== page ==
USD Sinks as Rise in Virus Cases Spook Traders

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USD Sinks as Rise in Virus Cases Spook Traders

Daily FX Market Roundup November 12, 2020

Pharmaceutical companies are making meaningful progress towards developing a successful vaccine but according to the markets, its just not fast enough. If we are lucky, a vaccine will be approved before the end of this year but broad dissemination won’t happen until 2021. In the meantime new virus cases are rising at alarmingly rapid rates across the globe, causing panic for investors worried about a double dip recession. Stocks sold off for the second day in a row as 10 year Treasury yields dropped 8%. The US dollar sold off against euro, the Japanese Yen, and Swiss Franc. Europe is headed for contraction in the fourth quarter and the fear in US markets is that America will follow.

It could only be a matter of days before daily new virus cases top 200,000 in the US. Even if Moderna, who says they will be releasing data over the next few days shares good results, the ongoing outbreak could strain the hospital system making it difficult to provide ventilators and other treatments that limit death rates. States are left with the hard choice of letting cases multiply or control the virus with new restrictions. Many have opted for the latter including Chicago which issued a 30 day stay at home advisory and asked residents to cancel Thanksgiving gatherings. Detroit canceled in person learning and New York ordered restaurants, bars and gyms to close at 10pm and limited gatherings to 10 people. All of these measures have negative consequences for the economy and unfortunately tougher restrictions across more states are expected.

For all of these reasons, its no surprise to see risk aversion return. Consumer prices also stagnated in the month of October instead of rising 0.1% like economists anticipated. Federal Reserve Chairman Powell said Congress and the Fed will need to do more. Investors didn’t like the White House’s decision to step back from stimulus talks and President Trump’s plans for an executive order that would ban Americans from buying or selling stocks of certain Chinese firms. We expect risk aversion to persist with further losses for USD/JPY and other high beta currencies.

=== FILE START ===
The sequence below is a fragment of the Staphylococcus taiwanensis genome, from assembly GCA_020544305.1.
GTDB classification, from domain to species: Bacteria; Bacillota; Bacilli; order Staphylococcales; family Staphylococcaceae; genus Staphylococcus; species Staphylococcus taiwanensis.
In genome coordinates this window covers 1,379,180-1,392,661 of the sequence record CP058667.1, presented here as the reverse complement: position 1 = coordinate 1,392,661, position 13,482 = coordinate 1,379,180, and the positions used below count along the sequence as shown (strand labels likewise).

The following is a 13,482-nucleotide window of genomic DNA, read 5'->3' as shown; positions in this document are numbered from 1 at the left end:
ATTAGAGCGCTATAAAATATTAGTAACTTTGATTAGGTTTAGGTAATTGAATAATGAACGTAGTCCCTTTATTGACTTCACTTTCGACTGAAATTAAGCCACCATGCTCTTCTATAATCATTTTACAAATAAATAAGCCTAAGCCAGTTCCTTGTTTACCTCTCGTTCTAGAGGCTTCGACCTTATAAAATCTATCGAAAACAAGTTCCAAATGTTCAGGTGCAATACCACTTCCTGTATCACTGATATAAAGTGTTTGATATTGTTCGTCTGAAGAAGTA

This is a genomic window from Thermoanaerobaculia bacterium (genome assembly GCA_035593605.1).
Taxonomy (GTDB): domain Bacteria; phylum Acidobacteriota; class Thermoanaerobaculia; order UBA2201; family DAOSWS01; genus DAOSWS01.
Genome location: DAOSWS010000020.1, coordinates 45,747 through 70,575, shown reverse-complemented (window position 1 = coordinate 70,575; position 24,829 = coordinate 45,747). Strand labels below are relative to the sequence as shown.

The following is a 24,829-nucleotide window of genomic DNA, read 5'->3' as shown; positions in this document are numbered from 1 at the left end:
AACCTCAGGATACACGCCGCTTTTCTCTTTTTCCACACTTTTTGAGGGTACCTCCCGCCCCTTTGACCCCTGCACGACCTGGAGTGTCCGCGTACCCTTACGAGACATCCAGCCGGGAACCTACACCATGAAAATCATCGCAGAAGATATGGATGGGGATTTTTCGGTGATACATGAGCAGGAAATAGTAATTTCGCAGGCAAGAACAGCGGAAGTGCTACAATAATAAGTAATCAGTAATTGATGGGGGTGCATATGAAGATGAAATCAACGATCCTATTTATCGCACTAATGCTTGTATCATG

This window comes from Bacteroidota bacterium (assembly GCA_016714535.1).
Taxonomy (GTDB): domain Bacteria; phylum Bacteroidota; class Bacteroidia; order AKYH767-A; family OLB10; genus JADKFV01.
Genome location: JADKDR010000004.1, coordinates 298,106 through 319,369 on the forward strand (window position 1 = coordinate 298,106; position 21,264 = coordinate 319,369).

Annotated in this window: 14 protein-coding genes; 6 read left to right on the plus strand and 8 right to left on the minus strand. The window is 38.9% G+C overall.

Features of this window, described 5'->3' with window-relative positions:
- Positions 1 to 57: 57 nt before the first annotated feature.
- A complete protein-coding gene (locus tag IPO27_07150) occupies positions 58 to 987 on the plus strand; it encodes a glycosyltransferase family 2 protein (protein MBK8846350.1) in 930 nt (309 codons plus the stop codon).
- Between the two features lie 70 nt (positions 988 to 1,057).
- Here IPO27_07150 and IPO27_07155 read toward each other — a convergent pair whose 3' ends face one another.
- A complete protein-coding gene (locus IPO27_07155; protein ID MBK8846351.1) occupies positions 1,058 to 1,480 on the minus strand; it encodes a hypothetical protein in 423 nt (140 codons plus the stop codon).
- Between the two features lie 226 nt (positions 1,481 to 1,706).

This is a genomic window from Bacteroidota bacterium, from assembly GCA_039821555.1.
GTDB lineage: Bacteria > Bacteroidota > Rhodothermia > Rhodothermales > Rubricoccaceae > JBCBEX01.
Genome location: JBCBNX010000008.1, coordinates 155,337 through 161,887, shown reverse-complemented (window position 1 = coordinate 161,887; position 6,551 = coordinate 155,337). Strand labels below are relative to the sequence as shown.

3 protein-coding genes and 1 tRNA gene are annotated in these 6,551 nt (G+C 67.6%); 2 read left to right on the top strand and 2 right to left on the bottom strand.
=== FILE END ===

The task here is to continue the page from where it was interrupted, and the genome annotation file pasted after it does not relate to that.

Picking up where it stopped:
Surprisingly, euro was one of the only currencies to outperform the US dollar. Despite significantly weaker German industrial production, the ongoing virus outbreak and German Chancellor Merkel’s warning that restrictions could be extended into December, the single currency has been remarkably resilient. Anti-dollar flows is the only explanation because the outlook for the Eurozone is grim. On November 2nd, all entertainment facilities, restaurants and bars were ordered to close except for takeaway, large events were canceled and a work from home advisory was issued. In France, hospitalizations are higher than their peak in April with one person being admitted to the hospital every 30 seconds due to COVID. If this trend does not improve, they may have to take further measures, all of which are disasters for the euro.

Yet the worst performing currency on Thursday was sterling. This decline is not surprising considering that the UK is on lockdown as well, Brexit talks are going nowhere and third quarter GDP and UK industrial production numbers were weaker than expected. One week into the lockdown, daily new virus cases rose to its highest level ever. It typically takes 2 to 3 weeks for restrictions to have a meaningful impact on case numbers. Next week we’ll get a better sense of whether the UK government needs to take further action. All three of commodity currencies also succumbed to selling with the Australian dollar leading the slide on the back of Chinese-Australian trade tensions.

Kathy Lien
Managing Director

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